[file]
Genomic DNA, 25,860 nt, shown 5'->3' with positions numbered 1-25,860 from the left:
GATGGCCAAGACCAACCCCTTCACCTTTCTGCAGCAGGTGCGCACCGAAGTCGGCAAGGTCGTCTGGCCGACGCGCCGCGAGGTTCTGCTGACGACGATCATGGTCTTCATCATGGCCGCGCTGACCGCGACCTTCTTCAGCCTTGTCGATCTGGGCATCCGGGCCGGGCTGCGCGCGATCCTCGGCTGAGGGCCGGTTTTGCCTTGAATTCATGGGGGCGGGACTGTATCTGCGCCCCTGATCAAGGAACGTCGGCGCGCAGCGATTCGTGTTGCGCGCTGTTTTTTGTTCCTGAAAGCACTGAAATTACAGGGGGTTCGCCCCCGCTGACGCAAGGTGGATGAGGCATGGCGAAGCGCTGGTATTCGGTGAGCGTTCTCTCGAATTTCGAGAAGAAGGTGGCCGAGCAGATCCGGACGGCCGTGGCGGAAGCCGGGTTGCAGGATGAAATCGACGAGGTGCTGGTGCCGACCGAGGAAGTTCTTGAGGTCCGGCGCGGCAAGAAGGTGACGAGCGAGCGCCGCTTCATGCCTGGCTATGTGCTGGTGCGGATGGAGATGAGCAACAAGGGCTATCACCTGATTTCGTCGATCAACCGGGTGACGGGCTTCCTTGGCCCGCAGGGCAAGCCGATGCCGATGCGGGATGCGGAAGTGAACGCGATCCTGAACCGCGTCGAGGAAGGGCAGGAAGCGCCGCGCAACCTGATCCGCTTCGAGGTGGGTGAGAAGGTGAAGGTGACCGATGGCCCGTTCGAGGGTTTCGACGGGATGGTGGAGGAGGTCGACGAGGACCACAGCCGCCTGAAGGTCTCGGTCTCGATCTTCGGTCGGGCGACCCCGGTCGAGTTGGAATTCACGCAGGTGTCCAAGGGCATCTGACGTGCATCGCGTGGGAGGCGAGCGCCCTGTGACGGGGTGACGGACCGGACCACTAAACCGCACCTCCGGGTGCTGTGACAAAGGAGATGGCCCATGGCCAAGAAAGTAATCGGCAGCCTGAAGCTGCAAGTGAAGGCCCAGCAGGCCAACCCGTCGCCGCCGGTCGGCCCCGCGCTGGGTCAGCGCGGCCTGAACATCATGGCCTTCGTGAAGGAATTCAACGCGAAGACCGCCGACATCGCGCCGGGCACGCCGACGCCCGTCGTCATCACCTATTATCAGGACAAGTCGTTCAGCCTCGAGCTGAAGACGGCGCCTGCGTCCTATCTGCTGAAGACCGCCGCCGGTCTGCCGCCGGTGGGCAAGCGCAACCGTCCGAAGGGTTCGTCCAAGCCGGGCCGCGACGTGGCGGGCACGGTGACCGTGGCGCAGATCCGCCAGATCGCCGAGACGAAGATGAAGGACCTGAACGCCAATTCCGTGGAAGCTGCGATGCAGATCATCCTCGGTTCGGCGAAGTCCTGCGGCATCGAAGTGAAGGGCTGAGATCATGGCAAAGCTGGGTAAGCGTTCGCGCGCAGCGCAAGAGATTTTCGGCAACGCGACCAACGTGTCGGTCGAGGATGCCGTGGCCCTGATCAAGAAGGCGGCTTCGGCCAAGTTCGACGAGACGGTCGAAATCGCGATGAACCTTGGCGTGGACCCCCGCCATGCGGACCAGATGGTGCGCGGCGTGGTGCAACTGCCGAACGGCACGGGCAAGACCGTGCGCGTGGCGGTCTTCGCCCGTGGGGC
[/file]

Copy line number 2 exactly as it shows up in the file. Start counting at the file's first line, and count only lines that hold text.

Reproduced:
GATGGCCAAGACCAACCCCTTCACCTTTCTGCAGCAGGTGCGCACCGAAGTCGGCAAGGTCGTCTGGCCGACGCGCCGCGAGGTTCTGCTGACGACGATCATGGTCTTCATCATGGCCGCGCTGACCGCGACCTTCTTCAGCCTTGTCGATCTGGGCATCCGGGCCGGGCTGCGCGCGATCCTCGGCTGAGGGCCGGTTTTGCCTTGAATTCATGGGGGCGGGACTGTATCTGCGCCCCTGATCAAGGAACGTCGGCGCGCAGCGATTCGTGTTGCGCGCTGTTTTTTGTTCCTGAAAGCACTGAAATTACAGGGGGTTCGCCCCCGCTGACGCAAGGTGGATGAGGCATGGCGAAGCGCTGGTATTCGGTGAGCGTTCTCTCGAATTTCGAGAAGAAGGTGGCCGAGCAGATCCGGACGGCCGTGGCGGAAGCCGGGTTGCAGGATGAAATCGACGAGGTGCTGGTGCCGACCGAGGAAGTTCTTGAGGTCCGGCGCGGCAAGAAGGTGACGAGCGAGCGCCGCTTCATGCCTGGCTATGTGCTGGTGCGGATGGAGATGAGCAACAAGGGCTATCACCTGATTTCGTCGATCAACCGGGTGACGGGCTTCCTTGGCCCGCAGGGCAAGCCGATGCCGATGCGGGATGCGGAAGTGAACGCGATCCTGAACCGCGTCGAGGAAGGGCAGGAAGCGCCGCGCAACCTGATCCGCTTCGAGGTGGGTGAGAAGGTGAAGGTGACCGATGGCCCGTTCGAGGGTTTCGACGGGATGGTGGAGGAGGTCGACGAGGACCACAGCCGCCTGAAGGTCTCGGTCTCGATCTTCGGTCGGGCGACCCCGGTCGAGTTGGAATTCACGCAGGTGTCCAAGGGCATCTGACGTGCATCGCGTGGGAGGCGAGCGCCCTGTGACGGGGTGACGGACCGGACCACTAAACCGCACCTCCGGGTGCTGTGACAAAGGAGATGGCCCATGGCCAAGAAAGTAATCGGCAGCCTGAAGCTGCAAGTGAAGGCCCAGCAGGCCAACCCGTCGCCGCCGGTCGGCCCCGCGCTGGGTCAGCGCGGCCTGAACATCATGGCCTTCGTGAAGGAATTCAACGCGAAGACCGCCGACATCGCGCCGGGCACGCCGACGCCCGTCGTCATCACCTATTATCAGGACAAGTCGTTCAGCCTCGAGCTGAAGACGGCGCCTGCGTCCTATCTGCTGAAGACCGCCGCCGGTCTGCCGCCGGTGGGCAAGCGCAACCGTCCGAAGGGTTCGTCCAAGCCGGGCCGCGACGTGGCGGGCACGGTGACCGTGGCGCAGATCCGCCAGATCGCCGAGACGAAGATGAAGGACCTGAACGCCAATTCCGTGGAAGCTGCGATGCAGATCATCCTCGGTTCGGCGAAGTCCTGCGGCATCGAAGTGAAGGGCTGAGATCATGGCAAAGCTGGGTAAGCGTTCGCGCGCAGCGCAAGAGATTTTCGGCAACGCGACCAACGTGTCGGTCGAGGATGCCGTGGCCCTGATCAAGAAGGCGGCTTCGGCCAAGTTCGACGAGACGGTCGAAATCGCGATGAACCTTGGCGTGGACCCCCGCCATGCGGACCAGATGGTGCGCGGCGTGGTGCAACTGCCGAACGGCACGGGCAAGACCGTGCGCGTGGCGGTCTTCGCCCGTGGGGC